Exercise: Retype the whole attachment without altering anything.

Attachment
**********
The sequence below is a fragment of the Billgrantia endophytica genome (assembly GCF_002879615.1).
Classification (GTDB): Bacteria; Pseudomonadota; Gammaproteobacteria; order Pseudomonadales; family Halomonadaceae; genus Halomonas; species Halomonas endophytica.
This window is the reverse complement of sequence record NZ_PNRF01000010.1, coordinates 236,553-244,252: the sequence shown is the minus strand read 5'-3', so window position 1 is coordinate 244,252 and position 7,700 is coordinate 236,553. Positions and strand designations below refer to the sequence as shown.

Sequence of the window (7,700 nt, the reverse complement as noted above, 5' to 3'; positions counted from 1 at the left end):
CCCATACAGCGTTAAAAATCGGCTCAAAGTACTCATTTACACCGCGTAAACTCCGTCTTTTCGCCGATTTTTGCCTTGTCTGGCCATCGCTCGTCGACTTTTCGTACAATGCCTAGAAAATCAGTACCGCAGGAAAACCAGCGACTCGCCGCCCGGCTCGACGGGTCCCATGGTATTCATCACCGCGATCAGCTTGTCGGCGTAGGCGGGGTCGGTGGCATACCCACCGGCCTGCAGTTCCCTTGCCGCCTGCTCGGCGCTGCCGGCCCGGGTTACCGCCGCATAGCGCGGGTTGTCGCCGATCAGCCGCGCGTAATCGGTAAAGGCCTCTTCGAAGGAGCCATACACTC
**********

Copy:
The sequence below is a fragment of the Billgrantia endophytica genome (assembly GCF_002879615.1).
Classification (GTDB): Bacteria; Pseudomonadota; Gammaproteobacteria; order Pseudomonadales; family Halomonadaceae; genus Halomonas; species Halomonas endophytica.
This window is the reverse complement of sequence record NZ_PNRF01000010.1, coordinates 236,553-244,252: the sequence shown is the minus strand read 5'-3', so window position 1 is coordinate 244,252 and position 7,700 is coordinate 236,553. Positions and strand designations below refer to the sequence as shown.

Sequence of the window (7,700 nt, the reverse complement as noted above, 5' to 3'; positions counted from 1 at the left end):
CCCATACAGCGTTAAAAATCGGCTCAAAGTACTCATTTACACCGCGTAAACTCCGTCTTTTCGCCGATTTTTGCCTTGTCTGGCCATCGCTCGTCGACTTTTCGTACAATGCCTAGAAAATCAGTACCGCAGGAAAACCAGCGACTCGCCGCCCGGCTCGACGGGTCCCATGGTATTCATCACCGCGATCAGCTTGTCGGCGTAGGCGGGGTCGGTGGCATACCCACCGGCCTGCAGTTCCCTTGCCGCCTGCTCGGCGCTGCCGGCCCGGGTTACCGCCGCATAGCGCGGGTTGTCGCCGATCAGCCGCGCGTAATCGGTAAAGGCCTCTTCGAAGGAGCCATACACTC